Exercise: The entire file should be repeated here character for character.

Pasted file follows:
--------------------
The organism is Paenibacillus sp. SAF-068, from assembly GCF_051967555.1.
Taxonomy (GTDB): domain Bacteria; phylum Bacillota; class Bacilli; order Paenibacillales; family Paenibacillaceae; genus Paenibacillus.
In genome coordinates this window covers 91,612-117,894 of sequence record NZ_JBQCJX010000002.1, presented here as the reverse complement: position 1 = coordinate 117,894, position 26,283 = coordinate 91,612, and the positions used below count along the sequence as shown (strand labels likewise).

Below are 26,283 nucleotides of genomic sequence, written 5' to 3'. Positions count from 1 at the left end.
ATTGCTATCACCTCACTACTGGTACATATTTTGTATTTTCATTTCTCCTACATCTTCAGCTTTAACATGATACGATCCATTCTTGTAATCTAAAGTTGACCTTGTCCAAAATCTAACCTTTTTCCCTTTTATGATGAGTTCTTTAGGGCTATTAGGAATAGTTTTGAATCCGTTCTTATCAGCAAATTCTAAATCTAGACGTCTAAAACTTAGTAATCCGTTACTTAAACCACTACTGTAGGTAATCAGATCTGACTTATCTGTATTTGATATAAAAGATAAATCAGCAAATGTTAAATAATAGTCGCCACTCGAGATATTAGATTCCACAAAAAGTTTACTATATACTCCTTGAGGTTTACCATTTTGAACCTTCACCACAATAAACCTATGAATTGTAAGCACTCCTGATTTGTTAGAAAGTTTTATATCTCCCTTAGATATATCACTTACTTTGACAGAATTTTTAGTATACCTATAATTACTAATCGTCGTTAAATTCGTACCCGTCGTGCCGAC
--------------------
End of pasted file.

The organism is Paenibacillus sp. SAF-068, from assembly GCF_051967555.1.
Taxonomy (GTDB): domain Bacteria; phylum Bacillota; class Bacilli; order Paenibacillales; family Paenibacillaceae; genus Paenibacillus.
In genome coordinates this window covers 91,612-117,894 of sequence record NZ_JBQCJX010000002.1, presented here as the reverse complement: position 1 = coordinate 117,894, position 26,283 = coordinate 91,612, and the positions used below count along the sequence as shown (strand labels likewise).

Below are 26,283 nucleotides of genomic sequence, written 5' to 3'. Positions count from 1 at the left end.
ATTGCTATCACCTCACTACTGGTACATATTTTGTATTTTCATTTCTCCTACATCTTCAGCTTTAACATGATACGATCCATTCTTGTAATCTAAAGTTGACCTTGTCCAAAATCTAACCTTTTTCCCTTTTATGATGAGTTCTTTAGGGCTATTAGGAATAGTTTTGAATCCGTTCTTATCAGCAAATTCTAAATCTAGACGTCTAAAACTTAGTAATCCGTTACTTAAACCACTACTGTAGGTAATCAGATCTGACTTATCTGTATTTGATATAAAAGATAAATCAGCAAATGTTAAATAATAGTCGCCACTCGAGATATTAGATTCCACAAAAAGTTTACTATATACTCCTTGAGGTTTACCATTTTGAACCTTCACCACAATAAACCTATGAATTGTAAGCACTCCTGATTTGTTAGAAAGTTTTATATCTCCCTTAGATATATCACTTACTTTGACAGAATTTTTAGTATACCTATAATTACTAATCGTCGTTAAATTCGTACCCGTCGTGCCGAC